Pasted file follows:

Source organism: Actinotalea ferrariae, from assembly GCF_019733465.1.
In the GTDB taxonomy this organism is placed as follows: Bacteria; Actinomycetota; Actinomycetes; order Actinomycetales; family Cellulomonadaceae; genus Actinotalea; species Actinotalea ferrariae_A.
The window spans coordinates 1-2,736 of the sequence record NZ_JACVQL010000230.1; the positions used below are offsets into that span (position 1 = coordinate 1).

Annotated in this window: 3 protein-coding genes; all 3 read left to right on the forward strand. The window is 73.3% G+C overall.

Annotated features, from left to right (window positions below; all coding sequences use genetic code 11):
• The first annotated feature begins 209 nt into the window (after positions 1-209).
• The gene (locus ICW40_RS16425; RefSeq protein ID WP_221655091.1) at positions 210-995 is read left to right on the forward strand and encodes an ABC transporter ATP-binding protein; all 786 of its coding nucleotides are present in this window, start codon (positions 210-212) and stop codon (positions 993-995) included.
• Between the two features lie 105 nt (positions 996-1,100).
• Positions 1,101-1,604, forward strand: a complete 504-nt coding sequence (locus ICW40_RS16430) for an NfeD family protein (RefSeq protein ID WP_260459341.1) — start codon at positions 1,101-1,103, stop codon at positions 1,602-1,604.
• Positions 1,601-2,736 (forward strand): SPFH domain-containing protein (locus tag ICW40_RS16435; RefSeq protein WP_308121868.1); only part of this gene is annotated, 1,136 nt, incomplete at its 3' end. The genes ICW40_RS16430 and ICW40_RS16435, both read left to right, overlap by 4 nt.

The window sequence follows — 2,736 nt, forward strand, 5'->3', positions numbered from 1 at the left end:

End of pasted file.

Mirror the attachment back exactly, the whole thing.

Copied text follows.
Source organism: Actinotalea ferrariae, from assembly GCF_019733465.1.
In the GTDB taxonomy this organism is placed as follows: Bacteria; Actinomycetota; Actinomycetes; order Actinomycetales; family Cellulomonadaceae; genus Actinotalea; species Actinotalea ferrariae_A.
The window spans coordinates 1-2,736 of the sequence record NZ_JACVQL010000230.1; the positions used below are offsets into that span (position 1 = coordinate 1).

Annotated in this window: 3 protein-coding genes; all 3 read left to right on the forward strand. The window is 73.3% G+C overall.

Annotated features, from left to right (window positions below; all coding sequences use genetic code 11):
• The first annotated feature begins 209 nt into the window (after positions 1-209).
• The gene (locus ICW40_RS16425; RefSeq protein ID WP_221655091.1) at positions 210-995 is read left to right on the forward strand and encodes an ABC transporter ATP-binding protein; all 786 of its coding nucleotides are present in this window, start codon (positions 210-212) and stop codon (positions 993-995) included.
• Between the two features lie 105 nt (positions 996-1,100).
• Positions 1,101-1,604, forward strand: a complete 504-nt coding sequence (locus ICW40_RS16430) for an NfeD family protein (RefSeq protein ID WP_260459341.1) — start codon at positions 1,101-1,103, stop codon at positions 1,602-1,604.
• Positions 1,601-2,736 (forward strand): SPFH domain-containing protein (locus tag ICW40_RS16435; RefSeq protein WP_308121868.1); only part of this gene is annotated, 1,136 nt, incomplete at its 3' end. The genes ICW40_RS16430 and ICW40_RS16435, both read left to right, overlap by 4 nt.

The window sequence follows — 2,736 nt, forward strand, 5'->3', positions numbered from 1 at the left end: